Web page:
CHARLESTON, W.Va. -- Charleston Mayor Danny Jones says the Courtyard by Marriott, the new hotel being built in Charleston on Kanawha Boulevard near the Elk River, will help revitalize downtown Charleston.
It will also promote modernizing the Charleston Civic Center into a facility that can attract convention business from around the country.
"We are way behind the times. If we are going to be a player in the convention business, we must remodel our Civic Center," Jones said.
The new hotel, which will have 120 rooms, is expected to open in mid-2014.
Union leaders -- including Steve White, executive director of the Affiliated Construction Trades Foundation -- have criticized the Courtyard by Marriott project for hiring primarily non-union workers. Many of them come from other states.
Charles H. Wendell from Charleston, S.C., is the developer of the new Courtyard by Marriott project. Wendell did not return a telephone message left at his Virginia Inn Management (VIM Inc.) offices in Fayetteville.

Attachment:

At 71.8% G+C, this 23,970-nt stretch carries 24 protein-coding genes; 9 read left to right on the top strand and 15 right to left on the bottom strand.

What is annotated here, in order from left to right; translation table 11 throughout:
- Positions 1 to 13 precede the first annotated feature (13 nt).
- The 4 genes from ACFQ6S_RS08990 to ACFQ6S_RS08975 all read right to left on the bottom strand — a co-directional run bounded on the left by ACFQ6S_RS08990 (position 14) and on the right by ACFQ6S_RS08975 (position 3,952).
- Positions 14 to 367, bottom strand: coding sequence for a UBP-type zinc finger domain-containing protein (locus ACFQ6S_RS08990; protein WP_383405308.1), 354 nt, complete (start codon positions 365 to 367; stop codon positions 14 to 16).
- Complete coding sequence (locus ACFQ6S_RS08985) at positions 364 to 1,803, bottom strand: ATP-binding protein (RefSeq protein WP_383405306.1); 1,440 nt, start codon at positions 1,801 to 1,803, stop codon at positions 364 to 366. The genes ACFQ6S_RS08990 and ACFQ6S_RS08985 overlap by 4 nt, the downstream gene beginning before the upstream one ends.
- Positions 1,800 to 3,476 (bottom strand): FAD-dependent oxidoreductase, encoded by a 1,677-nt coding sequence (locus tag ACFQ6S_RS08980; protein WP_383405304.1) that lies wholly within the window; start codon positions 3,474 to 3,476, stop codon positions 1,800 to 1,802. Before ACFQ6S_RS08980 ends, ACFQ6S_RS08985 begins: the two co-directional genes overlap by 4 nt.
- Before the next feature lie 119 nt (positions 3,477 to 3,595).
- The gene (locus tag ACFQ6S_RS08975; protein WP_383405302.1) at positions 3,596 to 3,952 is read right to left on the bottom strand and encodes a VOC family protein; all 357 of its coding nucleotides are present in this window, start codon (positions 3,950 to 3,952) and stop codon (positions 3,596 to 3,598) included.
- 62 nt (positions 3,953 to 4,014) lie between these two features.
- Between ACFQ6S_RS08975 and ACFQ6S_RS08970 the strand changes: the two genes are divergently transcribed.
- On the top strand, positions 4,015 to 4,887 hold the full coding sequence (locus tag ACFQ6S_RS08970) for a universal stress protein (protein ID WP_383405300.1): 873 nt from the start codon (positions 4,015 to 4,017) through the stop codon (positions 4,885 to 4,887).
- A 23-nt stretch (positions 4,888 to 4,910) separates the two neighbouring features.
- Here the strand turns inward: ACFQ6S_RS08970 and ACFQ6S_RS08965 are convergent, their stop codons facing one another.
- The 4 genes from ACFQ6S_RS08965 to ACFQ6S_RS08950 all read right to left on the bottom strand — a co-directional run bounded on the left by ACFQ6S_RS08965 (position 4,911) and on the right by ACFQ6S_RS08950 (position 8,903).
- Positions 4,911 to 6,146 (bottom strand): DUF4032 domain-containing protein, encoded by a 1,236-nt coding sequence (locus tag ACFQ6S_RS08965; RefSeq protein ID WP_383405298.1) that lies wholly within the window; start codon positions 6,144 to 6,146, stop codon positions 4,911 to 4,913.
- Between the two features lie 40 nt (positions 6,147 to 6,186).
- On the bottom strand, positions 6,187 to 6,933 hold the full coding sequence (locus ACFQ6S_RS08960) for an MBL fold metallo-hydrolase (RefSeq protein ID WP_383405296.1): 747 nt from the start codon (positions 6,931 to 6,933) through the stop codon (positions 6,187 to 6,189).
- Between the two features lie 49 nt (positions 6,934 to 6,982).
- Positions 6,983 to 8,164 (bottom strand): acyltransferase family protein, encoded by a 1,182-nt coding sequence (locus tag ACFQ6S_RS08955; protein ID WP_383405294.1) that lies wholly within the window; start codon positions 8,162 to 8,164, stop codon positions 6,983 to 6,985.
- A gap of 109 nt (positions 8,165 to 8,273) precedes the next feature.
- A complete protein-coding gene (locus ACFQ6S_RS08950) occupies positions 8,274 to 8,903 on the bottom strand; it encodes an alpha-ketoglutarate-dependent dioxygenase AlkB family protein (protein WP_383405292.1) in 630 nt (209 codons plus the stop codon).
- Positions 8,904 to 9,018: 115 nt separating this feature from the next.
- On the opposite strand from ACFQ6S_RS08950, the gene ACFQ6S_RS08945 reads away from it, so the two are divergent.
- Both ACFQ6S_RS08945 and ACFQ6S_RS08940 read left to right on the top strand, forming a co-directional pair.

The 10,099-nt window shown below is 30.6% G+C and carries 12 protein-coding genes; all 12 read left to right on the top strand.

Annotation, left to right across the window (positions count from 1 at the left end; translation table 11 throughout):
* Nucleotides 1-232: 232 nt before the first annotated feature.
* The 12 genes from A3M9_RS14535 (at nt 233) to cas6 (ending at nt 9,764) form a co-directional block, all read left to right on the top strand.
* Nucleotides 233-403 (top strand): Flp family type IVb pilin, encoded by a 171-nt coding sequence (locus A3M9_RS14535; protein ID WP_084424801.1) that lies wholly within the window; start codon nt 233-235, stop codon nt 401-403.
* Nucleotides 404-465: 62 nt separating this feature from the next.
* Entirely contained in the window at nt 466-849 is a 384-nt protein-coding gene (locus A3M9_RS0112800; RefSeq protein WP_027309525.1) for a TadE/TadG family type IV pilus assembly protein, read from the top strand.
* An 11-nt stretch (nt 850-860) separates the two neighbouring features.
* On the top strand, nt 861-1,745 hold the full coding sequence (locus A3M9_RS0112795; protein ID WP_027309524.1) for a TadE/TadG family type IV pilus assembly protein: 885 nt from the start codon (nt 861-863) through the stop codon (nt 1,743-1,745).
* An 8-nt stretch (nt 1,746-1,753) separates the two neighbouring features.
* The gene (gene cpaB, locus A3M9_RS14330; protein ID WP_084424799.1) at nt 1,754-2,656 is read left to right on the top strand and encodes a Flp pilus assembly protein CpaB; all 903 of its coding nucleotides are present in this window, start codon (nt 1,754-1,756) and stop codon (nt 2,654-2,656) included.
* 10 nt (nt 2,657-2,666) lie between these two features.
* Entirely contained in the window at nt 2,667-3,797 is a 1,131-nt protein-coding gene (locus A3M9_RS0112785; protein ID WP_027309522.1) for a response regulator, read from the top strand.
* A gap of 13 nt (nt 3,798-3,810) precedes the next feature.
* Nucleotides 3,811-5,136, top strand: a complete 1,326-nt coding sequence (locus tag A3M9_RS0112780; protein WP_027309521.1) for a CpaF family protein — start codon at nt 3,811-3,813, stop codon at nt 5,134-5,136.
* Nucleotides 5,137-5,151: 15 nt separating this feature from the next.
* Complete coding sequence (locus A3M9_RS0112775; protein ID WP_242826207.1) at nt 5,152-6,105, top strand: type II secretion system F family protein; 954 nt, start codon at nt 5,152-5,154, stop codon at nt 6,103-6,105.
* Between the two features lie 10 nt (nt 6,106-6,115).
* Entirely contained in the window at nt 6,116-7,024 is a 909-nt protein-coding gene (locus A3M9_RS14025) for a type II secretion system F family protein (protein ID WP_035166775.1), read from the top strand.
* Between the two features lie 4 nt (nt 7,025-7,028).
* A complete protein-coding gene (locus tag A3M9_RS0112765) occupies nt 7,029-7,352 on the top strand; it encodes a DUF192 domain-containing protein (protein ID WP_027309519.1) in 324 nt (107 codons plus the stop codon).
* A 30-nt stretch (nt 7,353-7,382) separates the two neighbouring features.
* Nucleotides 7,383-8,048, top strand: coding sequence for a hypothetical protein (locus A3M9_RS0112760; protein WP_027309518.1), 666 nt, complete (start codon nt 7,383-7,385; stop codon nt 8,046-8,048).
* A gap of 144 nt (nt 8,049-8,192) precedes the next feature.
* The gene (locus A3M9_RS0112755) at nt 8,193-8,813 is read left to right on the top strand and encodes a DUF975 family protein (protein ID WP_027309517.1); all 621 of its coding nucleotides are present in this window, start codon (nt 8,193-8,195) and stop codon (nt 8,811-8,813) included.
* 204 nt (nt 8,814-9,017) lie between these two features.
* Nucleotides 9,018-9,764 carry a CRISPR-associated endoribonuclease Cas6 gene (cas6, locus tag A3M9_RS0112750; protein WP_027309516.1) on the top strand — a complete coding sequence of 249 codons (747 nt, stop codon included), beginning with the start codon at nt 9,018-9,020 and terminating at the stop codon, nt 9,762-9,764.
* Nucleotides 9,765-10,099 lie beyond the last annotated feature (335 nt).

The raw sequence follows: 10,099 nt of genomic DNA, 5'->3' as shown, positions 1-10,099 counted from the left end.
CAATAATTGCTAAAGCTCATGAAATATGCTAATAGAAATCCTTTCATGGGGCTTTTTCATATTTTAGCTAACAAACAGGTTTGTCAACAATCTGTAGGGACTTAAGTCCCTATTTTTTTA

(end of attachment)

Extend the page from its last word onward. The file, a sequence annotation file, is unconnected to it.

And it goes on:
The Dickinson family will continue to own the property on which the new hotel is being built.
The Dickinson family, Nelle Chilton of Dickinson Properties and Lewis Payne with Kanawha Land Co. formed a business partnership with Wendell to build the new hotel.
"Wendell comes out of a right-to-work environment in the South," Jones said. "I talked to him about the differences in the labor environment up here. Wendell told me that one union contractor came in bidding $500,000 over our budget."
But Jones believes local union construction workers will benefit from plans to modernize the Civic Center.
"It will cost $50 million in government funds. Since it falls under [the jurisdiction of] the Davis Bacon Act, the jobs will be all union. It will be the biggest union project in Charleston since the Clay Center," Jones said.
White said, "the Dickinsons just lease property. They don't sell it. That drives some people away.
"I certainly hope Mayor Jones is not really satisfied with a developer that excludes local businesses from bidding opportunities to build that hotel.
"That is the issue in a nutshell. We have local businesses and workers who want to work there. And they have been shut out."
The Act Foundation, White said, has been "very supportive of renovation work at the Civic Center."
The Davis Bacon Act, passed in 1931, will require prevailing wages to be paid to workers renovating the Civic Center.